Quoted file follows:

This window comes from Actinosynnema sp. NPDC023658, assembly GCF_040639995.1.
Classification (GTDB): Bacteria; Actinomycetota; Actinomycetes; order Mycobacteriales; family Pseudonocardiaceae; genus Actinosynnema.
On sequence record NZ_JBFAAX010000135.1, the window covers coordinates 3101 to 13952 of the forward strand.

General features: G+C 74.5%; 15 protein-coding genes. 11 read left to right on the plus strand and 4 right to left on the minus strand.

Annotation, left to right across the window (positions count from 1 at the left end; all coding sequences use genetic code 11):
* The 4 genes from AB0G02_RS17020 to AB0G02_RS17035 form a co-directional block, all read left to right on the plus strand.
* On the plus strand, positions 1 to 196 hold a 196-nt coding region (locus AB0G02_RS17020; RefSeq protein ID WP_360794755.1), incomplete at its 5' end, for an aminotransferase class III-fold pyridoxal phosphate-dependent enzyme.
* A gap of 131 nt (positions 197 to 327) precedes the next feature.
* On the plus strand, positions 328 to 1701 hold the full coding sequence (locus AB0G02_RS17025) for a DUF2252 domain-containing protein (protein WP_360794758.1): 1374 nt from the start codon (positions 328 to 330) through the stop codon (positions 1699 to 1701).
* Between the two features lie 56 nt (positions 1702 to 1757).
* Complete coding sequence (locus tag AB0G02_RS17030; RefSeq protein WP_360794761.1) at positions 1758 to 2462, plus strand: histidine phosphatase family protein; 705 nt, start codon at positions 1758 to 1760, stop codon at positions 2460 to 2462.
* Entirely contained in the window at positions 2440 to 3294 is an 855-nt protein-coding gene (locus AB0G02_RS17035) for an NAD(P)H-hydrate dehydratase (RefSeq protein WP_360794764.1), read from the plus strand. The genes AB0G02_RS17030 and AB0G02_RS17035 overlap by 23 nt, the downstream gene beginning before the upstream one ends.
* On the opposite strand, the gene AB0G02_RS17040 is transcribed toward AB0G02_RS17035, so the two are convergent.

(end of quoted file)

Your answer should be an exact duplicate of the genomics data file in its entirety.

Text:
This window comes from Actinosynnema sp. NPDC023658, assembly GCF_040639995.1.
Classification (GTDB): Bacteria; Actinomycetota; Actinomycetes; order Mycobacteriales; family Pseudonocardiaceae; genus Actinosynnema.
On sequence record NZ_JBFAAX010000135.1, the window covers coordinates 3101 to 13952 of the forward strand.

General features: G+C 74.5%; 15 protein-coding genes. 11 read left to right on the plus strand and 4 right to left on the minus strand.

Annotation, left to right across the window (positions count from 1 at the left end; all coding sequences use genetic code 11):
* The 4 genes from AB0G02_RS17020 to AB0G02_RS17035 form a co-directional block, all read left to right on the plus strand.
* On the plus strand, positions 1 to 196 hold a 196-nt coding region (locus AB0G02_RS17020; RefSeq protein ID WP_360794755.1), incomplete at its 5' end, for an aminotransferase class III-fold pyridoxal phosphate-dependent enzyme.
* A gap of 131 nt (positions 197 to 327) precedes the next feature.
* On the plus strand, positions 328 to 1701 hold the full coding sequence (locus AB0G02_RS17025) for a DUF2252 domain-containing protein (protein WP_360794758.1): 1374 nt from the start codon (positions 328 to 330) through the stop codon (positions 1699 to 1701).
* Between the two features lie 56 nt (positions 1702 to 1757).
* Complete coding sequence (locus tag AB0G02_RS17030; RefSeq protein WP_360794761.1) at positions 1758 to 2462, plus strand: histidine phosphatase family protein; 705 nt, start codon at positions 1758 to 1760, stop codon at positions 2460 to 2462.
* Entirely contained in the window at positions 2440 to 3294 is an 855-nt protein-coding gene (locus AB0G02_RS17035) for an NAD(P)H-hydrate dehydratase (RefSeq protein WP_360794764.1), read from the plus strand. The genes AB0G02_RS17030 and AB0G02_RS17035 overlap by 23 nt, the downstream gene beginning before the upstream one ends.
* On the opposite strand, the gene AB0G02_RS17040 is transcribed toward AB0G02_RS17035, so the two are convergent.